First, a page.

Tag Archives: Peter Bogdonavich

Willie or Won’t She?

Willie and Me

by George Wolf

Greta is a young girl in Germany who loves her some Wille Nelson. Her unstable mother does not agree.

“Turn it off or I’ll punch you in the face!” Not a lot of gray area there.

But her devotion to the Red Headed Stranger endures into adulthood, when Greta (Eva Haßmann, who also writes and directs her first feature) feels compelled to travel to America and attend Willie’s “farewell” concert in Las Vegas.

So after selling the Porsche behind her husband’s back and setting their kitchen on fire (accidentally?), Greta just can’t wait to get on the road (again).

Flying first into L.A, Greta finds the city pretty welcoming, starting with the helpful hotel desk clerk who sails often on whiskey river (Peter Bogdanovich, in his final screen appearance). A local Elvis impersonator named Nick (Blaine Gray) also takes an interest in Greta’s welfare, stirring echoes of how an entire city instantly rolled over for Elizabeth Berkeley’s character in Showgirls.

But rather than serving up pretentious camp, Haßmann embraces the utter silliness of Greta’s quest. There are snake bites, blow up dolls, stolen cars, pre-teen con artists and more trying to derail Greta’s journey, but she just keeps plowing ahead with the certainty of the Blues Brothers’ “mission from God.”

It’s not really that funny, and the production values can be shaky, but there’s a quirky charm here, thanks mainly to a commitment from Haßmann that mirrors her character. She even writes and performs a song with Willie himself, who handles double duty with a cameo as a mysterious man in black.

It adds up to a madcap slice of Napoleon Dynamite-esque Americana that’s just as likely to leave you scratching your head as laughing out loud. There’s little chance Willie and Me will be always on your mind, but at just 87 minutes, it’s a whimsical tribute to an icon that won’t feel like a waste of time.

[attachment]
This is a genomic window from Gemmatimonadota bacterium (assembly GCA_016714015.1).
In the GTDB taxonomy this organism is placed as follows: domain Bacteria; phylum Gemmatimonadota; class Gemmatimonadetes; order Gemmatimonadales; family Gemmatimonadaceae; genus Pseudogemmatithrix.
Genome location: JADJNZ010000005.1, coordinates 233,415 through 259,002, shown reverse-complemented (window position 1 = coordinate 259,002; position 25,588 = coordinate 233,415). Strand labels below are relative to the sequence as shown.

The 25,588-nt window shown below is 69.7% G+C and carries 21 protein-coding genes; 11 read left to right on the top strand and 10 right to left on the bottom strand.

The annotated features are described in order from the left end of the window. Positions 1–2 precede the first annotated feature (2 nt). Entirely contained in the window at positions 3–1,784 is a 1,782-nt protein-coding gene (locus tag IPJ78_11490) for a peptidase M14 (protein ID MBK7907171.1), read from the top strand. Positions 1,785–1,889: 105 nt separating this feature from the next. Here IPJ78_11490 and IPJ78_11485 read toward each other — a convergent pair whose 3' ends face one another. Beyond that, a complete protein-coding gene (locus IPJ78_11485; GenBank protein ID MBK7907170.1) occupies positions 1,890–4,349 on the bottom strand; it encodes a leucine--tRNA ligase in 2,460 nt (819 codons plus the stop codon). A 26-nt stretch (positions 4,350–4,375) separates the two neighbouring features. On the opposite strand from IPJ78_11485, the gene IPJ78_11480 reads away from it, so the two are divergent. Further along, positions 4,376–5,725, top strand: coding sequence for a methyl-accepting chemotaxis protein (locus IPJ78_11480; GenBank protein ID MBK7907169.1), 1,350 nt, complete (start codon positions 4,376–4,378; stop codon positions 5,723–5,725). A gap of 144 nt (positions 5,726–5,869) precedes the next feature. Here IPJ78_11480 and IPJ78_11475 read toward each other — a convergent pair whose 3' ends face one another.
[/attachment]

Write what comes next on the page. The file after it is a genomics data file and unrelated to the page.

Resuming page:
Fall Down and Geek Out

The Great Buster

by Brandon Thomas

Physical comedy is as important to the history of cinema as the cameras themselves. Charlie Chaplin, The 3 Stooges, Jim Carrey and the cast of Jackass all kept the time-honored tradition of taking a blow for the sake of a laugh. Even everyday folk got into the act by sending their accident-filled home movies to TV’s America’s Funniest Home Videos.

For many fans, historians and critics, Buster Keaton was the best of them all.

Keaton started in the biz by performing alongside his parents in their traveling vaudevillian show. His adept ability to sell a pratfall like no one else made their act enormously popular. A fortuitous meeting with Fatty Arbuckle introduced Buster to the art of filmmaking, and by the time Keaton reached his mid-30s, he’d directed, starred in and produced multiple feature and short films.

With The Great Buster, director Peter Bogdanovich (The Last Picture Show, Paper Moon) delivers an absolute love letter to Keaton and his career. The film not only touches on Keaton’s highs in the 1920s, but also on his low points when he lost all creative and financial control of his projects. Alcoholism, infidelity, divorce and family estrangement all plagued Keaton during the downturn in his career.

Bogdanovich wisely spends most of the time discussing and reveling over Keaton’s work. Bogdanovich himself narrates the film, and his adoration of Keaton is evident in his voice as he touches on everything from Keaton’s masterworks in the 1920s to his commercial work in the 1960s. Filmmakers and actors such as Mel Brooks, James Karen, Quentin Tarantino and Johnny Knoxville also share how their affinity for Keaton helped shape their careers.

The film really takes hold when the more “film geek” elements are at play. Specific scenes and/or gags from Keaton’s work are broken down, analyzed and fawned over by Bogdanovich and fellow filmmakers. The film even backtracks to spend the last third pouring over the classics that Buster created in the 20s, leading right up to the invention of talkies.

Like recent documentaries De Palma and Milius, the love and affection for the subject and their creations is all over The Great Buster. Bogdanovich has crafted a precise and professional movie, but, more importantly, he’s infused the film with respect and admiration.